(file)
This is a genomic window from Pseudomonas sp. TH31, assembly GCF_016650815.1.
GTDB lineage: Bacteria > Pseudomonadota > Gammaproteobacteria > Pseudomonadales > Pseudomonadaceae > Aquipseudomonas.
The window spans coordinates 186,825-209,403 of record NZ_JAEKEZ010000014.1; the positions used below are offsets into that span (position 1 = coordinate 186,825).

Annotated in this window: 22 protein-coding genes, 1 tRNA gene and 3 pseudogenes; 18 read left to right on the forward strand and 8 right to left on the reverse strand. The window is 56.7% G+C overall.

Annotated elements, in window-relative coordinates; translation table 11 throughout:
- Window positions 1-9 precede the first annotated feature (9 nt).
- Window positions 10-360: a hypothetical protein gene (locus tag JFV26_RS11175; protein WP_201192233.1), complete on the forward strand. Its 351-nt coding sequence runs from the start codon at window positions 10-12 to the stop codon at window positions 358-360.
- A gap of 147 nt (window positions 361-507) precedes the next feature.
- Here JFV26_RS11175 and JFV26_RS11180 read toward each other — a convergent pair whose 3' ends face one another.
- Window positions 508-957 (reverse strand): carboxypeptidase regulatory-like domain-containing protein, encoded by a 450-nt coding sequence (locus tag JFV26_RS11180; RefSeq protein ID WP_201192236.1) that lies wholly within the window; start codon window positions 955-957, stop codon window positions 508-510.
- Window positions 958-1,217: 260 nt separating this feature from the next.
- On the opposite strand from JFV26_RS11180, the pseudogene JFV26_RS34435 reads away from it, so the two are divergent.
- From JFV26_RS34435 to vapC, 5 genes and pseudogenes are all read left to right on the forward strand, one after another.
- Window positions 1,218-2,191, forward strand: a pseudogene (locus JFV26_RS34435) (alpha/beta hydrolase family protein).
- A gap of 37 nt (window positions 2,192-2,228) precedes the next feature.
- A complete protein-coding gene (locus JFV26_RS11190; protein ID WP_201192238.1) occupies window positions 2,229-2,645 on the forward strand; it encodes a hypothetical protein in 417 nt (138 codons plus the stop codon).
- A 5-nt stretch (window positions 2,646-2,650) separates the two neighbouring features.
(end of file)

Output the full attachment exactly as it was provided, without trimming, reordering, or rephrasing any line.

This is a genomic window from Pseudomonas sp. TH31, assembly GCF_016650815.1.
GTDB lineage: Bacteria > Pseudomonadota > Gammaproteobacteria > Pseudomonadales > Pseudomonadaceae > Aquipseudomonas.
The window spans coordinates 186,825-209,403 of record NZ_JAEKEZ010000014.1; the positions used below are offsets into that span (position 1 = coordinate 186,825).

Annotated in this window: 22 protein-coding genes, 1 tRNA gene and 3 pseudogenes; 18 read left to right on the forward strand and 8 right to left on the reverse strand. The window is 56.7% G+C overall.

Annotated elements, in window-relative coordinates; translation table 11 throughout:
- Window positions 1-9 precede the first annotated feature (9 nt).
- Window positions 10-360: a hypothetical protein gene (locus tag JFV26_RS11175; protein WP_201192233.1), complete on the forward strand. Its 351-nt coding sequence runs from the start codon at window positions 10-12 to the stop codon at window positions 358-360.
- A gap of 147 nt (window positions 361-507) precedes the next feature.
- Here JFV26_RS11175 and JFV26_RS11180 read toward each other — a convergent pair whose 3' ends face one another.
- Window positions 508-957 (reverse strand): carboxypeptidase regulatory-like domain-containing protein, encoded by a 450-nt coding sequence (locus tag JFV26_RS11180; RefSeq protein ID WP_201192236.1) that lies wholly within the window; start codon window positions 955-957, stop codon window positions 508-510.
- Window positions 958-1,217: 260 nt separating this feature from the next.
- On the opposite strand from JFV26_RS11180, the pseudogene JFV26_RS34435 reads away from it, so the two are divergent.
- From JFV26_RS34435 to vapC, 5 genes and pseudogenes are all read left to right on the forward strand, one after another.
- Window positions 1,218-2,191, forward strand: a pseudogene (locus JFV26_RS34435) (alpha/beta hydrolase family protein).
- A gap of 37 nt (window positions 2,192-2,228) precedes the next feature.
- A complete protein-coding gene (locus JFV26_RS11190; protein ID WP_201192238.1) occupies window positions 2,229-2,645 on the forward strand; it encodes a hypothetical protein in 417 nt (138 codons plus the stop codon).
- A 5-nt stretch (window positions 2,646-2,650) separates the two neighbouring features.